CMS wants to loosen the reins on meaningful use

Changes would give providers an extra year to upgrade systems for Stage 2

Get our experts' take on the proposal.

CMS and the Office of the National Coordinator for Health IT (ONC) on Tuesday announced a proposed rule that would give providers an additional year to upgrade electronic health record (EHR) systems to meet reporting requirements for Stage 2 of the meaningful use program.

The meaningful use program was created by the 2009 federal economic stimulus package. Through the program, health care providers who demonstrate meaningful use of certified EHR systems can qualify for Medicaid and Medicare incentive payments.

The agencies noted that the proposed timeline change comes in response to stakeholder feedback about needing more flexibility. The proposed rule acknowledges that many software vendors have had difficulty upgrading their EHR products, receiving certification, and upgrading customers' systems in time to attest to the meaningful use program.

CMS Administrator Marilyn Tavenner in a release said, "By extending Stage 2, we are being receptive to stakeholder feedback to ensure providers can continue to meet meaningful use and keep momentum moving forward."

Just four hospitals have achieved Stage 2 of meaningful use

Details of the proposed rule

The proposed rule would change:

  • The meaningful use timeline;
  • The definition of certified EHR technology; and
  • Requirements for the reporting of clinical quality measures for 2014.

Specifically, the proposed rule would provide additional flexibility by allowing eligible professionals, eligible hospitals and critical access hospitals to use the 2011 Edition certified EHR technology or a combination of 2011 and 2014 Edition certified EHR technology for the 2014 EHR reporting period.

Providers would be able to attest to meaningful use under the 2013 reporting year definition and use the clinical quality measures from 2013.

In addition, providers scheduled to begin attesting to Stage 2 in 2014 who have run into vendor problems could use 2014 Edition certified EHR technology to meet the 2014 Stage 1 objectives.

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The agencies noted that the proposed changes are "for 2014 only." In addition, the agencies noted that providers seeking to qualify for Medicaid meaningful use in 2014 "must adopt, implement or upgrade to 2014 Edition [certified EHR technology] only." They specify, “In order to avoid inadvertently incentivizing the purchase of an outdated product that cannot be used to demonstrate meaningful use in a subsequent year … A provider would not be able to qualify for a Medicaid incentive payment for 2014 for adopting, implementing, or upgrading to 2011 Edition CEHRT or a combination of 2011 and 2014 Edition CEHRT”The proposed rule also would formalize the agencies' plan to extend Stage 2 through 2016 and push back of the start of Stage 3 until 2017.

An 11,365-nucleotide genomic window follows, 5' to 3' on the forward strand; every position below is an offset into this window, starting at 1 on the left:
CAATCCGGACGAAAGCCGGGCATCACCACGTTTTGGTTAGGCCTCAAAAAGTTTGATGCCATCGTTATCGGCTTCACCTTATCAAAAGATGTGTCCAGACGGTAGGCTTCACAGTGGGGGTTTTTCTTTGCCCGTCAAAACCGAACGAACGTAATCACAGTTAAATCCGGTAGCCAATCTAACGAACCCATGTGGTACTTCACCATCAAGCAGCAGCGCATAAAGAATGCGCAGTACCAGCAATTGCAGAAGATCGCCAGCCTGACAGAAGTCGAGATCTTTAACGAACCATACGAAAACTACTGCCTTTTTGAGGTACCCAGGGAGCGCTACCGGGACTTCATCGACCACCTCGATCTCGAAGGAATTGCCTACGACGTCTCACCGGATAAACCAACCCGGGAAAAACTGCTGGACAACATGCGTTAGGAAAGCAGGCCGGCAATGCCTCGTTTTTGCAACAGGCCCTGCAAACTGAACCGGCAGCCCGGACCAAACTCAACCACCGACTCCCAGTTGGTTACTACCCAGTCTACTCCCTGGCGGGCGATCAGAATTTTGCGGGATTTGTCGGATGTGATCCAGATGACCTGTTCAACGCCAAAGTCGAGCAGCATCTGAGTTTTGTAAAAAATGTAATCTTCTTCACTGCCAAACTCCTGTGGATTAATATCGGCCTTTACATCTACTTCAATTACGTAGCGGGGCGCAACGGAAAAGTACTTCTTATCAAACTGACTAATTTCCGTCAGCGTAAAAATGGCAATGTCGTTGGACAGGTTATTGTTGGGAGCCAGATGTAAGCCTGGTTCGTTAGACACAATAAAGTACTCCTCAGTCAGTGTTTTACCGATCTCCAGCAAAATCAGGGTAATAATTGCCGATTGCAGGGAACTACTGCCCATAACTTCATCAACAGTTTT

The industry reacts

Tom Leary, vice president of government relations for the Healthcare Information and Management Systems Society, in a statement said the proposed rule "should go a long way toward relieving some of the time crunch eligible professionals and hospitals are experiencing, and help them continue the march toward meaningful use of EHRs and health care transformation."

College of Healthcare Information Management Executives President and CEO Russell Branzell in a release also praised the rule, saying, "If the government acts quickly to finalize the proposed rule, it will provide the flexibility needed for our members and their organizations to adequately optimize newly deployed technology and ensure success of the program."

However, both Leary and Branzell raised concerns about the timeline to finalize the change, noting that some hospitals might not have enough time to take advantage of the proposed flexibility.

According to Modern Healthcare, the current rule requires hospitals that were planning to advance to Stage 2 to begin their 90-day attestation periods for Stage 2 on the first day of the fiscal quarters, meaning hospitals have just one payment period to react to the rule change. Richard Schreiber, chief medical informatics officer at Holy Spirit Health System in Camp Hill, Pa., said the rule could be "too little too late," noting, "If it's going to be four to six month to final [regulations], three months brings us into the next quarter, and I've already had to make my decision" (Conn, Modern Healthcare, 5/20 [subscription required]; Goedert, Health Data Management, 5/20; Murphy, EHR Intelligence, 5/20; Sullivan, Healthcare IT News, 5/21; Gregg, Becker's Hospital Review, 5/20).

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The Advisory Board's take

Robin Raiford, Health Care IT Advisor, Health Care IT Advisor

This proposal is welcome news for providers who planned to submit a hardship exception application because they could not fully implement all of the functionality of 2014 Edition certified EHR technology, including development of new processes and workflows, testing, and end-user training.

However, this is not a blanket policy for all providers. These proposals only apply to those who can demonstrate that they are unable to fully implement 2014 Edition CEHRT.

Writing on the Daily Briefing blog, I've gone into further detail on the implications of CMS's proposed rule—see my additional analysis here.

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